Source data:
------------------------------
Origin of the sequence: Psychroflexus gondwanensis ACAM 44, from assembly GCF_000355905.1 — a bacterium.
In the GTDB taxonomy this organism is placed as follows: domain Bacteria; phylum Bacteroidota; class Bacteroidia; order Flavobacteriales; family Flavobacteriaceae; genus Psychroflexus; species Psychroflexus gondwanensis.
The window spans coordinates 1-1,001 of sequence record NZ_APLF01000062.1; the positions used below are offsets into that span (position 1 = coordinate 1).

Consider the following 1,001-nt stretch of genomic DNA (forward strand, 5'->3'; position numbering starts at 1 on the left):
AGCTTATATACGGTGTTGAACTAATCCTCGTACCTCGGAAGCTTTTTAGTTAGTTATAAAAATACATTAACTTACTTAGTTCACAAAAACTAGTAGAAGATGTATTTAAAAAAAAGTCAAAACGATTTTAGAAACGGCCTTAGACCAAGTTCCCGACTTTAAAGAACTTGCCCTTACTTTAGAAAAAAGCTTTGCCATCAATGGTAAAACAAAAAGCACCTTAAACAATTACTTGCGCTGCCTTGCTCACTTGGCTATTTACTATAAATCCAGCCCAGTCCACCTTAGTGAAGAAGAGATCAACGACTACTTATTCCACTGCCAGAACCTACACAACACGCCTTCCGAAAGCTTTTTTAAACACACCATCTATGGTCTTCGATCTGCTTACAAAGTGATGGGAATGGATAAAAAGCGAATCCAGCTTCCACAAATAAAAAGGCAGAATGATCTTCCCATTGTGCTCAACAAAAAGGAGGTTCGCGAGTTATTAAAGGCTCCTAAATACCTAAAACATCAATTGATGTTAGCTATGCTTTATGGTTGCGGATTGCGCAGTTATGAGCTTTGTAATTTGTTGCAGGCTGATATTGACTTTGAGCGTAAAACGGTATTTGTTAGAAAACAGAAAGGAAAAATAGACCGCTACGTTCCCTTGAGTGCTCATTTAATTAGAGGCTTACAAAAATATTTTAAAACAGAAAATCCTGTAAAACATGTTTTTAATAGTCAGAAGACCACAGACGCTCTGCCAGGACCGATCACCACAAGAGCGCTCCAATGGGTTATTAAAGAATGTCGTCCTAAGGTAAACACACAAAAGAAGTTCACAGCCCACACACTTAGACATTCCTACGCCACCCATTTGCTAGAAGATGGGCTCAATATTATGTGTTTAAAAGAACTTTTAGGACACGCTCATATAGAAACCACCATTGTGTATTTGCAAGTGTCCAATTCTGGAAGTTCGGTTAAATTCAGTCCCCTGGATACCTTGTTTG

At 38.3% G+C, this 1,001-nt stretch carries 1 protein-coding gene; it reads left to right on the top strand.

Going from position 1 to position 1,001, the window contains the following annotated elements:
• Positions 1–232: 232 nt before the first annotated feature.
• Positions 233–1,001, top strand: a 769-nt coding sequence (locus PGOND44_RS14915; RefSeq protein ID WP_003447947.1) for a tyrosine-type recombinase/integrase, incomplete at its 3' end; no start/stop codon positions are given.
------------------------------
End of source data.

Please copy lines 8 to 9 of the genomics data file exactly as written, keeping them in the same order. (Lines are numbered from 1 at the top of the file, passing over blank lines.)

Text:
• Positions 1–232: 232 nt before the first annotated feature.
• Positions 233–1,001, top strand: a 769-nt coding sequence (locus PGOND44_RS14915; RefSeq protein ID WP_003447947.1) for a tyrosine-type recombinase/integrase, incomplete at its 3' end; no start/stop codon positions are given.